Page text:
A man dismounted, cautiously picking his way through the cow parsley and nettle that separated trail from house. Not Rollie. A trick of the fog’s distortion. But a man, certainly. Dark brush of hair, thick and wiry. Bigger in the shoulders than her Rollie.
“Miss Ulla Evers?” That voice. A rich baritone, like her Rollie’s.
Ulla swallowed. “Yep.”
He took a few steps toward her, nodded toward the bundle behind the saddle. “I was told you take in laundry. I’d do it myself, but I’m to carry the mail Mondays through Saturdays and preach on Sundays.” Color crept up his neck as he spoke. “And I was told you work fast and well.” This last bit he said as if in apology, shifting his weight from one foot to the other.
“Who told you?”
“Widow Hettinga. I’m Arne Swensen. I’m lodged in the parsonage.”
He did not look like a preacher, not with that crooked nose, not with all that hair. So thick a bullet couldn’t pass through it. He should cut it, lose that volatile look of a back-country prophet. Ulla wiped her hands on her skirt. “All right.”
He pulled the bundle off the horse, bent to place it on the porch and stumbled. The porch groaned. He blushed, looked at his hands. “Sorry,” Arne said. Now the color had crept from cheeks to forehead.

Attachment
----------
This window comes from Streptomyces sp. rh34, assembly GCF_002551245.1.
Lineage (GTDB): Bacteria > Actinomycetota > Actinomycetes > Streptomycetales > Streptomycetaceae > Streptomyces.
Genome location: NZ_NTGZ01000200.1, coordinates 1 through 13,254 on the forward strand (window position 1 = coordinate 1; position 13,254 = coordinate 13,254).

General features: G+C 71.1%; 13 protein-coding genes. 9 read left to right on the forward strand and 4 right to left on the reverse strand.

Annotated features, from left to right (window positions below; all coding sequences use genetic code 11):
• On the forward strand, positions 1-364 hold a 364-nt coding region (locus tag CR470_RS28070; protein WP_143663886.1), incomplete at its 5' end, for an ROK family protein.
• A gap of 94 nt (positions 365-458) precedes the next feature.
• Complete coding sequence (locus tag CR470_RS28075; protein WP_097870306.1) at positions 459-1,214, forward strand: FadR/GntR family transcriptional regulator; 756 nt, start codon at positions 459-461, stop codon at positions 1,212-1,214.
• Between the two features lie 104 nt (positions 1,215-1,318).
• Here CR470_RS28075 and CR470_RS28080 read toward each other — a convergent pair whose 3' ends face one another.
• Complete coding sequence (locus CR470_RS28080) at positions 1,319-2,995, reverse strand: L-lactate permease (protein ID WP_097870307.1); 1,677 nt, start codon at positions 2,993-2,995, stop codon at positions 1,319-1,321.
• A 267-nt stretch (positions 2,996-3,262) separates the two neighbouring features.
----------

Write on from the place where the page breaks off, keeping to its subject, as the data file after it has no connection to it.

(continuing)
Ulla lifted the bundle, judged it to be about twenty pounds. She set it next to a tub. “Ten cents,” she said, a hand open. Arne placed a ten-cent piece in her palm, and on top of the coin he placed a piece of mail, an eggshell-blue envelope.
His fingers grazed hers. An accident, but Ulla’s breath drew in sharply.
“I’m sorry,” he stammered.
Ulla smelled his grief on his breath, particulate and grainy like freshly crushed chalk. Her nose twitched. “I’ll have your laundry ready in two days,” she said, her voice cutting to a whisper.
A soiled blanket, sheets, linens—the things a man might not know how to launder—these items she figured he’d bring. A surprise then to find men’s dress shirts, a small yellow dress dotted with bluebells and a large brown stain, a child’s pair of stockings. Ulla buried her nose in the fabric, smelled his grief. And fever. Its lingering vicissitudes, an odor not unlike apple vinegar, she readily identified. A mistake to do this, to touch the clothing. To make Arne’s grief hers, his haunting her haunting.
A cough. A wrinkle in the quiet.
“If you’re here for water, I can’t help.” Ulla flung a dress shirt into the water.